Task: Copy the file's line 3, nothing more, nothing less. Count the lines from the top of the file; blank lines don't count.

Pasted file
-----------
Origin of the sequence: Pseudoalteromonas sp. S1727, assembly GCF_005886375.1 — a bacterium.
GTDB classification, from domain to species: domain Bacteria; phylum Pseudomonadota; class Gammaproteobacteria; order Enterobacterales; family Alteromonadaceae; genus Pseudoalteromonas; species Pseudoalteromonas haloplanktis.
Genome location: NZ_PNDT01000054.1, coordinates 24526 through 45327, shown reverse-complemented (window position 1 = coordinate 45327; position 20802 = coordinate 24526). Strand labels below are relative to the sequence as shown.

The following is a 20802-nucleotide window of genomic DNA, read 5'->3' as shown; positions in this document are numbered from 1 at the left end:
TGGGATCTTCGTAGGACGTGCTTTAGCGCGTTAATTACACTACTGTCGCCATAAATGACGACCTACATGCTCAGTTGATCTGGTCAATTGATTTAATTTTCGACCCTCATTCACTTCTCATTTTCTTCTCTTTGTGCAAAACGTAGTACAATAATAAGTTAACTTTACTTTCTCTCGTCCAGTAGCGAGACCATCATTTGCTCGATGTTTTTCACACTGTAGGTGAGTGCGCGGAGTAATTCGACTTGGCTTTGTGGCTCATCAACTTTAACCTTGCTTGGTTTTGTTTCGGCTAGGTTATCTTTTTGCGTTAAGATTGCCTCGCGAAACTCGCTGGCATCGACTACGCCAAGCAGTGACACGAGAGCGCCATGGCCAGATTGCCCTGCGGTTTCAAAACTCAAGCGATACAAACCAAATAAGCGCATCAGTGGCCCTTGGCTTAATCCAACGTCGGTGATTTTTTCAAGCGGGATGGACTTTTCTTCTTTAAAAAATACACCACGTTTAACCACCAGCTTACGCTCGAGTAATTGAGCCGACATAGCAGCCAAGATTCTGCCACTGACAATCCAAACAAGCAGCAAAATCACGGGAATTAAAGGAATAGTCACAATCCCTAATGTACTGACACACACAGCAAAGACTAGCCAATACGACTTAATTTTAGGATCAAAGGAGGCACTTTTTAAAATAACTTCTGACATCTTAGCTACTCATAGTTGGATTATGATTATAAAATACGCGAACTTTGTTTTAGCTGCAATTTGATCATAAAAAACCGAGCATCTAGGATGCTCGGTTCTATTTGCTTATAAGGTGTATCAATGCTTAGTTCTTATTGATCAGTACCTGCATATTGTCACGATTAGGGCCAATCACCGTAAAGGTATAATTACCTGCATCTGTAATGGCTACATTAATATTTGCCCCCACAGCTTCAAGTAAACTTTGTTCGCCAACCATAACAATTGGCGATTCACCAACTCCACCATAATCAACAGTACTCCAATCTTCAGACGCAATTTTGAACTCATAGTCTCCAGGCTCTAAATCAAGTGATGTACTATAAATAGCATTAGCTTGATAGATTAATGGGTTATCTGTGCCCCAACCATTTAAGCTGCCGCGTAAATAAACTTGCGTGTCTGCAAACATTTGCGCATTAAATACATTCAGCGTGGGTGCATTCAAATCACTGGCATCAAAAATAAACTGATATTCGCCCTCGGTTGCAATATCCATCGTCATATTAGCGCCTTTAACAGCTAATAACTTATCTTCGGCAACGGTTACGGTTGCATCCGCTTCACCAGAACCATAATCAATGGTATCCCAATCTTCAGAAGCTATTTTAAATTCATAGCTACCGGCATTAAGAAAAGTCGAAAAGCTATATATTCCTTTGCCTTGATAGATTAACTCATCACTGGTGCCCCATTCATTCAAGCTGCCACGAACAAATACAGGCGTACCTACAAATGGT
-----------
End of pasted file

Genome location: NZ_PNDT01000054.1, coordinates 24526 through 45327, shown reverse-complemented (window position 1 = coordinate 45327; position 20802 = coordinate 24526). Strand labels below are relative to the sequence as shown.